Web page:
Practice sight words by mapping or graphing the sounds in the words. As classroom move to using strategies taught with the research from the Science of Reading, students should be able to read sight words by the word patterns and chunks that they know. There are still a few words that they will just know by sight, but others can be read instead of memorized. By teaching students the rules in words, they will be able to apply those skills and new knowledge to reading sight words.
Vocabulary development activities
Vocabulary development is a crucial aspect of small group instruction in kindergarten. Here are two effective activities to support vocabulary growth:
1. Picture Cards and Word Association Games:
Utilize picture cards to introduce new vocabulary words and engage students in word association games. Display picture cards representing different objects, actions, or concepts related to the text you are focusing on. Encourage students to describe the picture using words they already know and make connections to the new vocabulary words.
For example, if the picture card shows a lion, students can associate it with words like “roar,” “jungle,” or “wild.” You can also play games like “I Spy” or “Memory Match” using picture cards, where students have to identify and match words with corresponding images. These activities enhance students’ word recognition and association skills while making vocabulary learning interactive and enjoyable.
2. Contextualizing New Words in Meaningful Sentences:
Help students understand the meaning of new words by placing them in meaningful sentences. Select target vocabulary words from the text and create sentences that provide context and show how the words are used. Read the sentences aloud to students, emphasizing the target words and their meanings.
Encourage students to repeat the sentences and discuss the meanings of the words. You can also ask students to create their own sentences using the new vocabulary words, promoting deeper understanding and application. By contextualizing new words in meaningful sentences, students develop a stronger grasp of vocabulary and improve their ability to comprehend and use new words in their reading and writing.
Assessing Progress and Adjusting Instruction
At the beginning of the school year, I assess each of my students using ESGI. I’m finished with the entire class in just a few days. Each week, I continue assessing them adding new skills as I teach them. As I introduce new letters, sounds, words, and so on, these are added as well. When it’s time for me to begin small groups, this is what I refer to to group the students.
As the year continues, I use these reports to adjust my instruction. If my students didn’t pick up on one skill that I shouldn’t be covering anymore, but they mastered a skill that I am still supposed to teach for another few weeks, I swap them out.
I want to use the time that I have with my students and maximize what we are learning. If they have mastered something, it’s not the best plan to keep repeating it as a lesson. They can have it in centers and review it. The skills that they have not mastered are what I should focus on during small group instruction instead. ESGI helps with this because as soon as I have assessed a child, I can view the report for the entire class. You can get a free trial of ESGI with the code ENCHANTED.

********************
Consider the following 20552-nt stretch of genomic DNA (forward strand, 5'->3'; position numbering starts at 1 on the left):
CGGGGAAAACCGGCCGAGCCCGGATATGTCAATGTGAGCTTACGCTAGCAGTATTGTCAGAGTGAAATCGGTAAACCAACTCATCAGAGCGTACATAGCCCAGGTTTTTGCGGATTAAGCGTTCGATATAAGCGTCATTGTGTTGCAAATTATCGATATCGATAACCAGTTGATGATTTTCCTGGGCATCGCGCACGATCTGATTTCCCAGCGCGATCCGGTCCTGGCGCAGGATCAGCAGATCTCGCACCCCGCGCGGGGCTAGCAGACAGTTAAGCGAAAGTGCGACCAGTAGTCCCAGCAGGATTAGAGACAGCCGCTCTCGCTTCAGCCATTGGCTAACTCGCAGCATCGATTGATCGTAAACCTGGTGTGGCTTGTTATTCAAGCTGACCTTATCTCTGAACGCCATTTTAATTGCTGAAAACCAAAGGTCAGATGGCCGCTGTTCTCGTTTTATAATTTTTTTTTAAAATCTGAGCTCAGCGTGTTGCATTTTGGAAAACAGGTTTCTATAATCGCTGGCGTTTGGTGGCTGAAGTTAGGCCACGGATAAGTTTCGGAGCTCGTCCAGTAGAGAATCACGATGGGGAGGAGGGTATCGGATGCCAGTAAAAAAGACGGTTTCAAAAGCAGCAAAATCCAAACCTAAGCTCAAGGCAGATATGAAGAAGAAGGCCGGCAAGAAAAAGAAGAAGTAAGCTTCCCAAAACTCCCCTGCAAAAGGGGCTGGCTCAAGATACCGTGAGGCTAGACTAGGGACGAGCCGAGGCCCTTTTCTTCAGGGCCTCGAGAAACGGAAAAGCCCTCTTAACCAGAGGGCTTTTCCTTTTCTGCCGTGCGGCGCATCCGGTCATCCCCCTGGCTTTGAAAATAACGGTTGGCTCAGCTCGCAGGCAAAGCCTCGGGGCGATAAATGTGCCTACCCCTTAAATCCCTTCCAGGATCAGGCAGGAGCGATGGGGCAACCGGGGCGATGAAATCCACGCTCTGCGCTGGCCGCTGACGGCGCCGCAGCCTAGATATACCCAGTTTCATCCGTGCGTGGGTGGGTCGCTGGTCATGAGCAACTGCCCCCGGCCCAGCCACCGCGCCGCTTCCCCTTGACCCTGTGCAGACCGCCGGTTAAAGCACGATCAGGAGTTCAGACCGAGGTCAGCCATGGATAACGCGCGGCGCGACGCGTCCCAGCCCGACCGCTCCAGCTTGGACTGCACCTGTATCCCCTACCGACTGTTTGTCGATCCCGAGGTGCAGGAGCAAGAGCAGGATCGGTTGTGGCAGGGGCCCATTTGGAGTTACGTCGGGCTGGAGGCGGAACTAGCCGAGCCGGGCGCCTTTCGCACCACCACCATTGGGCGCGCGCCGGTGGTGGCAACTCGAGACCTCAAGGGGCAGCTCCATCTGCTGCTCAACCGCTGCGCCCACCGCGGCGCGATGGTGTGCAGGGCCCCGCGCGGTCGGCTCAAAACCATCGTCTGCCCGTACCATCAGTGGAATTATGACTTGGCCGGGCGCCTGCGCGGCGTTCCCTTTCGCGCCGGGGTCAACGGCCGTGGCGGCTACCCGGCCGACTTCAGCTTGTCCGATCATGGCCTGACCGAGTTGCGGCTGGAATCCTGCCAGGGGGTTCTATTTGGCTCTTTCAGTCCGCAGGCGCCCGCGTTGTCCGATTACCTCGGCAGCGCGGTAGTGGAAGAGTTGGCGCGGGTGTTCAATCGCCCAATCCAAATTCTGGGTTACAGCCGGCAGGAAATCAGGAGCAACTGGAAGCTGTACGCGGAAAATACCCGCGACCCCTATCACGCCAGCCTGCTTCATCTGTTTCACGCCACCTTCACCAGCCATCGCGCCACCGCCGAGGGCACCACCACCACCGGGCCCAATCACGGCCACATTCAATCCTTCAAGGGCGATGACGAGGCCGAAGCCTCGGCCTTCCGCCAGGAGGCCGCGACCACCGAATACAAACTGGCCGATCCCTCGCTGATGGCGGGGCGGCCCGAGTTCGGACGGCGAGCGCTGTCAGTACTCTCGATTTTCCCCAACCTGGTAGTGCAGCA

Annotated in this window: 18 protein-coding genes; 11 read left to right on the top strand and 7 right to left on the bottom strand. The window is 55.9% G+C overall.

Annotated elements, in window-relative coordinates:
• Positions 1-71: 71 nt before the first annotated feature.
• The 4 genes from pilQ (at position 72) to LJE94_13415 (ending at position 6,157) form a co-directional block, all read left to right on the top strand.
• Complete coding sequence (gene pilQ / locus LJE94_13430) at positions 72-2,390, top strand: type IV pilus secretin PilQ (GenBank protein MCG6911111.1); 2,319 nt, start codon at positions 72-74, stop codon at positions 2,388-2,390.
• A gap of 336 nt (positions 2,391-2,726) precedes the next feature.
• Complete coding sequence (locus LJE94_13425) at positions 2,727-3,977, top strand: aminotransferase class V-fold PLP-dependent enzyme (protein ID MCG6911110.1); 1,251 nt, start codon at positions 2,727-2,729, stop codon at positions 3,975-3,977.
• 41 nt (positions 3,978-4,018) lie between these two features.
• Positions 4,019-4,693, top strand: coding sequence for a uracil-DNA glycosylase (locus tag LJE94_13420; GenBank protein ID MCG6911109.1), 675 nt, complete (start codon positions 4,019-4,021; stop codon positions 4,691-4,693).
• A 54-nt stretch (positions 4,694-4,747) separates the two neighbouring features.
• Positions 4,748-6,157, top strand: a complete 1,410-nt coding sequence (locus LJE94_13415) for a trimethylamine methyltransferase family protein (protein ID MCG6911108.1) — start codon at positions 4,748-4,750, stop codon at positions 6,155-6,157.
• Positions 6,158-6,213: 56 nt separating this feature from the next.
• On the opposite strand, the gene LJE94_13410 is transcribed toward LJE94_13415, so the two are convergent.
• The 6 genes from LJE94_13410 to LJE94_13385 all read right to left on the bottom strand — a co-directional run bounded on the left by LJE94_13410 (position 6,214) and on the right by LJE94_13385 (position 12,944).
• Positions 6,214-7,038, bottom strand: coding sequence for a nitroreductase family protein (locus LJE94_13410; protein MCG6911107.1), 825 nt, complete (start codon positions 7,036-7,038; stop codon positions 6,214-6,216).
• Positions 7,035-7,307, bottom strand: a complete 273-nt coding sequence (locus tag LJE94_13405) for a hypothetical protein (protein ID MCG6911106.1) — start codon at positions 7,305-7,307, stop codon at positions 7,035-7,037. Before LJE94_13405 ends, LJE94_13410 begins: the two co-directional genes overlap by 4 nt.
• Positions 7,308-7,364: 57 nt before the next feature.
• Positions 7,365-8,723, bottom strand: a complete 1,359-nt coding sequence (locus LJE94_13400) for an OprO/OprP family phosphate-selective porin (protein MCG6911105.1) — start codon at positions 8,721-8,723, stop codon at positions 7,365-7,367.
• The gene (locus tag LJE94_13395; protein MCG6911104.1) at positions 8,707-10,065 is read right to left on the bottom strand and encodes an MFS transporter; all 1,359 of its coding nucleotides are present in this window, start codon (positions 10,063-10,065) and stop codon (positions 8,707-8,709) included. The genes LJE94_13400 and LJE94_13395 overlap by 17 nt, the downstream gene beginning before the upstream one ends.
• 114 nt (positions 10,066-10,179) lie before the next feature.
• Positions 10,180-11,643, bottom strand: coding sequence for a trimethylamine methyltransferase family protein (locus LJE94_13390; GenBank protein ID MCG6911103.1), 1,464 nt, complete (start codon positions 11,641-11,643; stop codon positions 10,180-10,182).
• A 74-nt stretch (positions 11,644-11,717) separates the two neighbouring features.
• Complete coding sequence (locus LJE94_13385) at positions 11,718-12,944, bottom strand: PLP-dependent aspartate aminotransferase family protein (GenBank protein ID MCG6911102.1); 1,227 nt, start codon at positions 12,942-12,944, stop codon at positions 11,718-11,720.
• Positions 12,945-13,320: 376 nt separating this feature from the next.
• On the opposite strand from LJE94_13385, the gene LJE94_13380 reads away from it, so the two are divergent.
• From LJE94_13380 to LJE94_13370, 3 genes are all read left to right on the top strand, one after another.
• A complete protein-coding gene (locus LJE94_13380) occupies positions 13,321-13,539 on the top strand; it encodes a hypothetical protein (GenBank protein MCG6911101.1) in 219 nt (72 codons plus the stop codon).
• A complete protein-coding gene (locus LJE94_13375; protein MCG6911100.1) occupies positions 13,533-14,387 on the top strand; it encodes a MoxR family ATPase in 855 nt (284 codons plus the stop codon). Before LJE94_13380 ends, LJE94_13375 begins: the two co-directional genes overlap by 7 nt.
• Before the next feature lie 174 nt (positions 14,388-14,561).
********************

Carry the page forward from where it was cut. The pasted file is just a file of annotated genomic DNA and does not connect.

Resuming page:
Differentiation is key to meeting the diverse needs of your students in small group instruction. Group students based on their reading levels and tailor your teaching strategies accordingly. Provide additional support or challenges as needed, and incorporate multisensory approaches to cater to various learning styles. Differentiated instruction ensures that each student receives the right level of scaffolding and can progress at their own pace.
Grouping students based on reading levels and needs
Every year, the classroom makeup looks very different. Students can be grouped based on their needs or based on reading levels. After assessing your students, you can group them based on their abilities. This is a common way that classrooms group their students. Some teachers keep their groups the same throughout the entire year. This is not a strategy to keep.
Flexible grouping and regrouping based on assessments
Flexible grouping is my go-to! Every single week I check my ESGI assessments. I take a close look at how my class lines up with what I have taught. Any students that know more than I’ve taught, they can potentially be in the high group. For students that are falling behind, I make a note that they may need intervention and will also be in my lower group.
The rest, I take an even closer look at to see if they should be in the intervention group or just placed in my middle group. Depending on how many students fall into each group, I may have more than one of each group. If so, I take a deeper dive into their data and group them as closely as possible looking at similarities in skills they have not mastered and skills they have mastered.
For instance, if the students can all do syllables, can rhyme, and then half can blend and half cannot – that’s an indicator of how I can sort the groups. I can continue working on blending with those that have not mastered this skill. The other half can move on and keep practicing blending. Being able to take a closer look at the data that ESGI provides helps make this process so much easier. I do not have to flip through testing material to see how students answered. I can refer to notes that I’ve taken if needed to help make any decisions.
The data helps me make informed decisions and makes it so much easier to group students and simply teach! Want some small group planning sheets? Download them here!